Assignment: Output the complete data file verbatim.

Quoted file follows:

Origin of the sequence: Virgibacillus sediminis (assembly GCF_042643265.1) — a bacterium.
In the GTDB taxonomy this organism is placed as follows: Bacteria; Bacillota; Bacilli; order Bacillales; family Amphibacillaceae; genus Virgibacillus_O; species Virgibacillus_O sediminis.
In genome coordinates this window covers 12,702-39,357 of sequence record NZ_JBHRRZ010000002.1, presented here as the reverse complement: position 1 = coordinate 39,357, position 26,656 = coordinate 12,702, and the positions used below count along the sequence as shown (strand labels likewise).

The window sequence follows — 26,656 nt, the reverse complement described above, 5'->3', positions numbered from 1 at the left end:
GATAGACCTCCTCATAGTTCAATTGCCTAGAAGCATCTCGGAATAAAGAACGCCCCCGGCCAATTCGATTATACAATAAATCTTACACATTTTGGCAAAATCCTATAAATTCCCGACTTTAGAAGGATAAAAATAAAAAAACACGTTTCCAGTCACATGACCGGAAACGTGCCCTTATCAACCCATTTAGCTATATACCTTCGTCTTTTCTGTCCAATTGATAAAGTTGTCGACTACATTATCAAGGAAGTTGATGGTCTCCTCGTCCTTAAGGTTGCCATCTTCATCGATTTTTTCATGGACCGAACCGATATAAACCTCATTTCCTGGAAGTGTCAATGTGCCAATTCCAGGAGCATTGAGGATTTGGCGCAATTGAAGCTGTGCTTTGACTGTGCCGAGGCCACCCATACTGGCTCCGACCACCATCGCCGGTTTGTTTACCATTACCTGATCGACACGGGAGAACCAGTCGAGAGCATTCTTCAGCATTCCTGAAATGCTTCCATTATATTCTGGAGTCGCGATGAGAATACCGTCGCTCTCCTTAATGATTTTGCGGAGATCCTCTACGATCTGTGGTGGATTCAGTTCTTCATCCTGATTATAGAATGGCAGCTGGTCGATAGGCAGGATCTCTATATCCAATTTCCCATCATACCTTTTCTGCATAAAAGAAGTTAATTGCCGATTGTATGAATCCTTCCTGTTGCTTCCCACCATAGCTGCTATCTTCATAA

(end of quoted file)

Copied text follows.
Origin of the sequence: Virgibacillus sediminis (assembly GCF_042643265.1) — a bacterium.
In the GTDB taxonomy this organism is placed as follows: Bacteria; Bacillota; Bacilli; order Bacillales; family Amphibacillaceae; genus Virgibacillus_O; species Virgibacillus_O sediminis.
In genome coordinates this window covers 12,702-39,357 of sequence record NZ_JBHRRZ010000002.1, presented here as the reverse complement: position 1 = coordinate 39,357, position 26,656 = coordinate 12,702, and the positions used below count along the sequence as shown (strand labels likewise).

The window sequence follows — 26,656 nt, the reverse complement described above, 5'->3', positions numbered from 1 at the left end:
GATAGACCTCCTCATAGTTCAATTGCCTAGAAGCATCTCGGAATAAAGAACGCCCCCGGCCAATTCGATTATACAATAAATCTTACACATTTTGGCAAAATCCTATAAATTCCCGACTTTAGAAGGATAAAAATAAAAAAACACGTTTCCAGTCACATGACCGGAAACGTGCCCTTATCAACCCATTTAGCTATATACCTTCGTCTTTTCTGTCCAATTGATAAAGTTGTCGACTACATTATCAAGGAAGTTGATGGTCTCCTCGTCCTTAAGGTTGCCATCTTCATCGATTTTTTCATGGACCGAACCGATATAAACCTCATTTCCTGGAAGTGTCAATGTGCCAATTCCAGGAGCATTGAGGATTTGGCGCAATTGAAGCTGTGCTTTGACTGTGCCGAGGCCACCCATACTGGCTCCGACCACCATCGCCGGTTTGTTTACCATTACCTGATCGACACGGGAGAACCAGTCGAGAGCATTCTTCAGCATTCCTGAAATGCTTCCATTATATTCTGGAGTCGCGATGAGAATACCGTCGCTCTCCTTAATGATTTTGCGGAGATCCTCTACGATCTGTGGTGGATTCAGTTCTTCATCCTGATTATAGAATGGCAGCTGGTCGATAGGCAGGATCTCTATATCCAATTTCCCATCATACCTTTTCTGCATAAAAGAAGTTAATTGCCGATTGTATGAATCCTTCCTGTTGCTTCCCACCATAGCTGCTATCTTCATAA